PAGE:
HIGH streets across the country continue to struggle in a testing retail climate, a new report has found, but some North-East towns are bucking this trend.

The latest PwC analysis of high streets and town centres across Great Britain found that Darlington was one of just three locations across the North-East to see a positive net change in the number of stores in the first half of the year.

Although the score was just plus one – as a result of two stores opening and one store closing during the first half of 2019 – across the North-East there was a net loss of 38 stores, compared with a net loss of 71 during the same period a year previously.

Darlington MP Jenny Chapman said it was "great news". but added there was still "much more that needed doing".

Only three town centres across the North-East saw a positive net change in the first half of the year – Newcastle, Gosforth and Darlington. The North-East towns with the highest net reduction were South Shields, Stockton, North Shields, Chester-le-Street, Morpeth and Blyth.

Nationally, 1,234 British shops departed the high street in the first six months of the year, the highest level since the start of the analysis in 2010.

In total, an average of 16 stores a day closed, with continued growth in online shopping, shift to in-home leisure and heightened restructuring activity the reasons to blame, according to the report.

The research also revealed that across multiple retailers in the 18 town centres analysed across the North East, pubs, bookmakers, fashion and men’s clothes shops experienced the highest net fall in the number of outlets.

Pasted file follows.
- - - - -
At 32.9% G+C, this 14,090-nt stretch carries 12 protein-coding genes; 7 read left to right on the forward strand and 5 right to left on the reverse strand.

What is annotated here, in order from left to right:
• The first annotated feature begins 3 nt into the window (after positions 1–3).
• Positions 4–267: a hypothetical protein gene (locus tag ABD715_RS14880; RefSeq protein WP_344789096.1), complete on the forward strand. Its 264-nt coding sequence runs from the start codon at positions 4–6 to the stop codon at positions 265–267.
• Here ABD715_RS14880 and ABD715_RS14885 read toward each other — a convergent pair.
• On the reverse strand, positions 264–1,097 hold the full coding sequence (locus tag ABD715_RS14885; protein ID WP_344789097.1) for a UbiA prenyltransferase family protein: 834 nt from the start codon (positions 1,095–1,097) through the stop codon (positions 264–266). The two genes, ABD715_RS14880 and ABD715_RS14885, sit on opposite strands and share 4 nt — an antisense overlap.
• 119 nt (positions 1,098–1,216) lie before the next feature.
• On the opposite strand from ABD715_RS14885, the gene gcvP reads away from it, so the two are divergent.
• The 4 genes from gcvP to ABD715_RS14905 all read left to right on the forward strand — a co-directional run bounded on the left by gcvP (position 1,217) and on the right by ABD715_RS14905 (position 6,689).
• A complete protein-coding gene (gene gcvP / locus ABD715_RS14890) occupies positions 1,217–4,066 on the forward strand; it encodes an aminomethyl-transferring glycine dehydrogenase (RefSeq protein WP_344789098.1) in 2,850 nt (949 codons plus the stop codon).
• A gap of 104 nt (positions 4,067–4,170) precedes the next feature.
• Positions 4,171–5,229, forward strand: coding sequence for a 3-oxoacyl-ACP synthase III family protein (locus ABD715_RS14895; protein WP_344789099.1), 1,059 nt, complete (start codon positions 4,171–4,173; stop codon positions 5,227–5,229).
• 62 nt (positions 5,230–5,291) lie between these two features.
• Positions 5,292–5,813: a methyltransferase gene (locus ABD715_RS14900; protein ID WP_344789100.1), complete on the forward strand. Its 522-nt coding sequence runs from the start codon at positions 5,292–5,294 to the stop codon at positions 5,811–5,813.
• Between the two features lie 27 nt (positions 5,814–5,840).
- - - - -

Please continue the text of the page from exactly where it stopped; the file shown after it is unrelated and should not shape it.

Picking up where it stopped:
Ms Chapman said: "It is great news – people care a lot about our town centre and this is very welcome, but there is so much more that needs doing.

"The long term future of House of Fraser is important and we need to support the independent traders in the town."

Jonathan Greenaway, PwC’s Newcastle office senior partner, said: “The positive for the region is that year on year the net fall in stores has slowed, however quite simply openings across the region aren’t replacing closures at a fast enough rate with some of our towns experiencing no new openings – that said the North East has fared better than most.

“The reality for many of us is that we now prefer to shop online and increasingly eat, drink and entertain at home. As a result the high street is having to adapt to an overcapacity in retail and leisure space resulting from these channel shifts.

“The key for retailers and leisure operators is to continue looking at their businesses, ensuring they have a strong brand, product offering and essentially a clear proposition. It’s also equally important to consider having an integrated store and online presence."